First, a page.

Computer Vision News - January 2019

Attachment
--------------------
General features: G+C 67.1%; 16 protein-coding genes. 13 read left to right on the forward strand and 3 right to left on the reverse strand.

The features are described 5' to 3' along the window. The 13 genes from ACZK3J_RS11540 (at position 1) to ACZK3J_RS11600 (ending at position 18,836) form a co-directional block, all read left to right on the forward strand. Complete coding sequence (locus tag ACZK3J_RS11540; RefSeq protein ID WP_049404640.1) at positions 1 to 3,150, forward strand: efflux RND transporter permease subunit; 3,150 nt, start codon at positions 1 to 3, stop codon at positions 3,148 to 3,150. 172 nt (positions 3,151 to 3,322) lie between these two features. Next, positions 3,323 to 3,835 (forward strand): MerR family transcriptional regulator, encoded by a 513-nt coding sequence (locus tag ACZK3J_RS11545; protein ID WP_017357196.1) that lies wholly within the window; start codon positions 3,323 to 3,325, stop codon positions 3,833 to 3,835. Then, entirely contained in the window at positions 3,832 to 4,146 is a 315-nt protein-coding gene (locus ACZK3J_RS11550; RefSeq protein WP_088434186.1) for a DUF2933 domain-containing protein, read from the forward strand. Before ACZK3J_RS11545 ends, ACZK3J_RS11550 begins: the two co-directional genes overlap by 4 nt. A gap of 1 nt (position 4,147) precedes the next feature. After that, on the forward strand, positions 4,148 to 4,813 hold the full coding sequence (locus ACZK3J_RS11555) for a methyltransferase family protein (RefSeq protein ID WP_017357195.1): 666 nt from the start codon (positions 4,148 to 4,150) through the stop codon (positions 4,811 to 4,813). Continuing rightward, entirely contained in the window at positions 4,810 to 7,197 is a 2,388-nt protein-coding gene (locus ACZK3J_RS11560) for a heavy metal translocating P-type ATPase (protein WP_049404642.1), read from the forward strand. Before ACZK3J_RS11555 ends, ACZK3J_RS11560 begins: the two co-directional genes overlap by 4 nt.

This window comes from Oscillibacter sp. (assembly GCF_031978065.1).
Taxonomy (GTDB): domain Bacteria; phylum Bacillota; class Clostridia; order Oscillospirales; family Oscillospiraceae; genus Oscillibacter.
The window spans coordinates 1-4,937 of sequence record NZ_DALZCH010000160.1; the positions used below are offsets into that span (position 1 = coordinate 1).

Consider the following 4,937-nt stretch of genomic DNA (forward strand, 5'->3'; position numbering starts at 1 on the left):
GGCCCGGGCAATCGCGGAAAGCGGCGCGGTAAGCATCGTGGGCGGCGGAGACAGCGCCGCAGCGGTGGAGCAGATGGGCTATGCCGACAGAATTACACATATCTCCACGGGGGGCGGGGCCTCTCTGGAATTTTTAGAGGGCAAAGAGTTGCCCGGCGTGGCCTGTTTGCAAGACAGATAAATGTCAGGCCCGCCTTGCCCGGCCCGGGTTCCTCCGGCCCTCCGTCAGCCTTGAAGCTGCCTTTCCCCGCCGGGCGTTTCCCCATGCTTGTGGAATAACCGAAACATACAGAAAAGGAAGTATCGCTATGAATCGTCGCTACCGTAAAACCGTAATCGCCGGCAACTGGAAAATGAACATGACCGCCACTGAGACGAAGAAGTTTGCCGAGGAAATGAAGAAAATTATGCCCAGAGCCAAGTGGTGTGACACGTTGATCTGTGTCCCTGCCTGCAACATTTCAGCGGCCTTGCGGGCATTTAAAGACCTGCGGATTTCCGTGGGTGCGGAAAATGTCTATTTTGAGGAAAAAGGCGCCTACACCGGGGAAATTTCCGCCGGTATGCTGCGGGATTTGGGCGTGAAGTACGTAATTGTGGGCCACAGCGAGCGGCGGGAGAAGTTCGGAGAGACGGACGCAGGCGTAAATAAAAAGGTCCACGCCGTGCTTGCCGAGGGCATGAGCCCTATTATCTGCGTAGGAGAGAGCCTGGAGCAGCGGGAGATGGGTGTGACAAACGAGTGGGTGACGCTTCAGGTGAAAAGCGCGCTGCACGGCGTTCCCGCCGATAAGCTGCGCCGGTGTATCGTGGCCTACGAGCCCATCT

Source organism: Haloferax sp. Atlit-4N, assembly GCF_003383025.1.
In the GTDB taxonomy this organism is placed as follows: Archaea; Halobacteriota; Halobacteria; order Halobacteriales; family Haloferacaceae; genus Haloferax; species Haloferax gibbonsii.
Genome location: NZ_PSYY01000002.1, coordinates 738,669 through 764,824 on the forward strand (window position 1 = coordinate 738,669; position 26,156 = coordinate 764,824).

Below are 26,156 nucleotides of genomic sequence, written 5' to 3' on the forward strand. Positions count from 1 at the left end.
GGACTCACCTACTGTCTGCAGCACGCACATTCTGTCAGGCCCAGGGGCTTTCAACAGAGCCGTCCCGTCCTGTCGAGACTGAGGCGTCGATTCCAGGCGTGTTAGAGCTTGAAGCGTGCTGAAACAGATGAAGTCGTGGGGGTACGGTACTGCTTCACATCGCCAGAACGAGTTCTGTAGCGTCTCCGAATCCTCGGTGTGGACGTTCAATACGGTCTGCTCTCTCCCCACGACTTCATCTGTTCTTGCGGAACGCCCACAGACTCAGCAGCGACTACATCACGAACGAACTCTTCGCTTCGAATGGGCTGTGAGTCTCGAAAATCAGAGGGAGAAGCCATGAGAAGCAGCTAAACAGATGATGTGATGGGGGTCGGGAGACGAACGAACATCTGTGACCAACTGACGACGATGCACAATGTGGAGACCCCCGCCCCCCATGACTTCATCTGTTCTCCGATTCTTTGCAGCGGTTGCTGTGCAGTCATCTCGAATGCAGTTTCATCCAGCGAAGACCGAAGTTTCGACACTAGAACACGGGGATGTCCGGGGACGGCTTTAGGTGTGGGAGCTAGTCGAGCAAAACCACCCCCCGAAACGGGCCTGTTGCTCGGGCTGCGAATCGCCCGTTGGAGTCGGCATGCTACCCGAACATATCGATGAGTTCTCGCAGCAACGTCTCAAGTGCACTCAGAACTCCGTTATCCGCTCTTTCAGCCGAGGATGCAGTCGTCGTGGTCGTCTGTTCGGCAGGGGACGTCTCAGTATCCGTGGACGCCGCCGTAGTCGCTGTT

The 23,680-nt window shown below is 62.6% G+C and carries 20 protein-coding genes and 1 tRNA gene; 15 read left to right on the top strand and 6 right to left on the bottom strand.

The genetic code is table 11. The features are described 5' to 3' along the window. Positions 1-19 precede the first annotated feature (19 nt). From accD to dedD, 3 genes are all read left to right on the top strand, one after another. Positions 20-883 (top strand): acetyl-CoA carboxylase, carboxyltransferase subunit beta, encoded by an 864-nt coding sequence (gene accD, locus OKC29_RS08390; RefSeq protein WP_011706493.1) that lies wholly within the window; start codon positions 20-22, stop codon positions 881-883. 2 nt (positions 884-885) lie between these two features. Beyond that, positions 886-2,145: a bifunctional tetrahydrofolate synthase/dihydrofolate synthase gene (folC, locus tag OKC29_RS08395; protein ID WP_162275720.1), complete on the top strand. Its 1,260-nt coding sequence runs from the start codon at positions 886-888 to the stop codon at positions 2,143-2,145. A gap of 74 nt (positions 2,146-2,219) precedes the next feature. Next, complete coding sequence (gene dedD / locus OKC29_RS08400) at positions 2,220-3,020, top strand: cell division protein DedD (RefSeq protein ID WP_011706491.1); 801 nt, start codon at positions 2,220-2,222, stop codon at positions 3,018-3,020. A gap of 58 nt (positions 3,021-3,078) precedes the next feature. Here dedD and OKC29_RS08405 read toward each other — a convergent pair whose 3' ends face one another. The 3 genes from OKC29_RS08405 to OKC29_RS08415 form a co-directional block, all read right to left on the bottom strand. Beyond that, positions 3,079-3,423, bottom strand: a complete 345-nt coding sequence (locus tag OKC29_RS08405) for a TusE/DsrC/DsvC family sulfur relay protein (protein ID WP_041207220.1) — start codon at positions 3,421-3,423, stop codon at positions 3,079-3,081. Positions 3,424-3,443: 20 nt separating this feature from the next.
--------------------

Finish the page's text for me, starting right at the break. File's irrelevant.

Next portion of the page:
10 Computer Vision News Project Management Tip Management Last month’s lecture dealt with one of the main issues that a project manager must solve: collecting and selecting data for medical projects . This month we discuss about how this data should be annotated . This too is a critical phase in deep learning based projects . The easier case is when the client requesting the work has available annotated data for the project. Another optimal case is when open datasets are available to use. When it happens, there is no need for further data annotation. Still, this is not the common case, since labeling medical data is at least as problematic as finding it . Moreover, we have seen that training data should be as diverse as possible, to cover as many cases as possible in the real world. This adds further complexity to the annotation task. Greater data diversity generally entails the need for better trained annotators, with advanced medical expertise. When the company has its own in- house doctor, the solution of this problem is much easier: the doctor can provide these annotations or at least supervise them and improve their accuracy. When limited medical eyes are available, the company needs to think of creative ways to secure accurate labels for its medical images. One of the possible solutions is the use of conventional (not deep learning) semi-automated computer vision techniques to generate these labels. This is what Ron Soferman calls “ computers teaching computers ”. Indeed, it may happen that a previous version of the software, though slower and less precise, will be able to run offline and provide sufficiently accurate annotations . After some necessary corrections, these initial results will turn into accurate and reliable training data. When even a previous version of the software is not available, it is still possible to write a simple program that supports the annotation task: for example, a simple threshold of the image sometimes suffices to provide a partial segmentation. This method will generate much noise, but at the same time it may simplify the task of the human annotator. In same cases, this hint can save up to 80% of the labeling effort. Annotating Data for Medical Projects RSIP Vision’s CEO Ron Soferman has launched a series of lectures to provide a robust yet simple overview of how to ensure that computer vision projects respect goals, budget and deadlines. This month Arik Rond tells us about Annotating Data for Medical Projects . It’s another tip by RSIP Vision for Project Management in Computer Vision . “…computers teaching computers…”